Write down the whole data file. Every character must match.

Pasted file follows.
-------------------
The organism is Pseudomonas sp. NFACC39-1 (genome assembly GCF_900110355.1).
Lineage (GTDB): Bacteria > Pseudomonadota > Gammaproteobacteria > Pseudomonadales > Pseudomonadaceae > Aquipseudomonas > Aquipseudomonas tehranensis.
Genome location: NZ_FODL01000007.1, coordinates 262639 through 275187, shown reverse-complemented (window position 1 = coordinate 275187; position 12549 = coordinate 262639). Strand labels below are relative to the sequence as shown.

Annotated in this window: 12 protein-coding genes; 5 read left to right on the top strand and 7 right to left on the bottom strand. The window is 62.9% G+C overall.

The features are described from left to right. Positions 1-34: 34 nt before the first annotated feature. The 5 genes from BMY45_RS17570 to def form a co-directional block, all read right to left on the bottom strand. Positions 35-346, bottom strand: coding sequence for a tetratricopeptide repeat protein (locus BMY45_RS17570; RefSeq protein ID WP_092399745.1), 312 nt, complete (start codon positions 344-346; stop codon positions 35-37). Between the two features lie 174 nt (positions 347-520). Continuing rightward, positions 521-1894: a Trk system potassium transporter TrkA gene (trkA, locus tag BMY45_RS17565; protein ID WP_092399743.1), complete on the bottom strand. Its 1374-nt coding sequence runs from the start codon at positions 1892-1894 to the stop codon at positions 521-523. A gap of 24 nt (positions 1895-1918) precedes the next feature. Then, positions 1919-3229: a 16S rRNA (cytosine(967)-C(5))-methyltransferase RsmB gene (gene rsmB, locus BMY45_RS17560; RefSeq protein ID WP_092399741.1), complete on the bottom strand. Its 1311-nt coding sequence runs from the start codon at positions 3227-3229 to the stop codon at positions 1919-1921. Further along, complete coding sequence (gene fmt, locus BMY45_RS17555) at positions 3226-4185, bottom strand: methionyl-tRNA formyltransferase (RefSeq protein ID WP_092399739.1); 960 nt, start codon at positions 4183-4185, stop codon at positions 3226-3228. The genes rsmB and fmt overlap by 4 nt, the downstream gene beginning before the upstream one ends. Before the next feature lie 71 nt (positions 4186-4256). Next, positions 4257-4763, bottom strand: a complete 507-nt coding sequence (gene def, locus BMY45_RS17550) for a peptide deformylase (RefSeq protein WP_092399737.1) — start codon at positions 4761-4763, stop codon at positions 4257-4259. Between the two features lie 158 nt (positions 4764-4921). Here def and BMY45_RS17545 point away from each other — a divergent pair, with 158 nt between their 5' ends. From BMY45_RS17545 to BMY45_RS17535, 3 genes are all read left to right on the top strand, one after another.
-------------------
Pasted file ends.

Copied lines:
The organism is Pseudomonas sp. NFACC39-1 (genome assembly GCF_900110355.1).
Lineage (GTDB): Bacteria > Pseudomonadota > Gammaproteobacteria > Pseudomonadales > Pseudomonadaceae > Aquipseudomonas > Aquipseudomonas tehranensis.
Genome location: NZ_FODL01000007.1, coordinates 262639 through 275187, shown reverse-complemented (window position 1 = coordinate 275187; position 12549 = coordinate 262639). Strand labels below are relative to the sequence as shown.

Annotated in this window: 12 protein-coding genes; 5 read left to right on the top strand and 7 right to left on the bottom strand. The window is 62.9% G+C overall.

The features are described from left to right. Positions 1-34: 34 nt before the first annotated feature. The 5 genes from BMY45_RS17570 to def form a co-directional block, all read right to left on the bottom strand. Positions 35-346, bottom strand: coding sequence for a tetratricopeptide repeat protein (locus BMY45_RS17570; RefSeq protein ID WP_092399745.1), 312 nt, complete (start codon positions 344-346; stop codon positions 35-37). Between the two features lie 174 nt (positions 347-520). Continuing rightward, positions 521-1894: a Trk system potassium transporter TrkA gene (trkA, locus tag BMY45_RS17565; protein ID WP_092399743.1), complete on the bottom strand. Its 1374-nt coding sequence runs from the start codon at positions 1892-1894 to the stop codon at positions 521-523. A gap of 24 nt (positions 1895-1918) precedes the next feature. Then, positions 1919-3229: a 16S rRNA (cytosine(967)-C(5))-methyltransferase RsmB gene (gene rsmB, locus BMY45_RS17560; RefSeq protein ID WP_092399741.1), complete on the bottom strand. Its 1311-nt coding sequence runs from the start codon at positions 3227-3229 to the stop codon at positions 1919-1921. Further along, complete coding sequence (gene fmt, locus BMY45_RS17555) at positions 3226-4185, bottom strand: methionyl-tRNA formyltransferase (RefSeq protein ID WP_092399739.1); 960 nt, start codon at positions 4183-4185, stop codon at positions 3226-3228. The genes rsmB and fmt overlap by 4 nt, the downstream gene beginning before the upstream one ends. Before the next feature lie 71 nt (positions 4186-4256). Next, positions 4257-4763, bottom strand: a complete 507-nt coding sequence (gene def, locus BMY45_RS17550) for a peptide deformylase (RefSeq protein WP_092399737.1) — start codon at positions 4761-4763, stop codon at positions 4257-4259. Between the two features lie 158 nt (positions 4764-4921). Here def and BMY45_RS17545 point away from each other — a divergent pair, with 158 nt between their 5' ends. From BMY45_RS17545 to BMY45_RS17535, 3 genes are all read left to right on the top strand, one after another.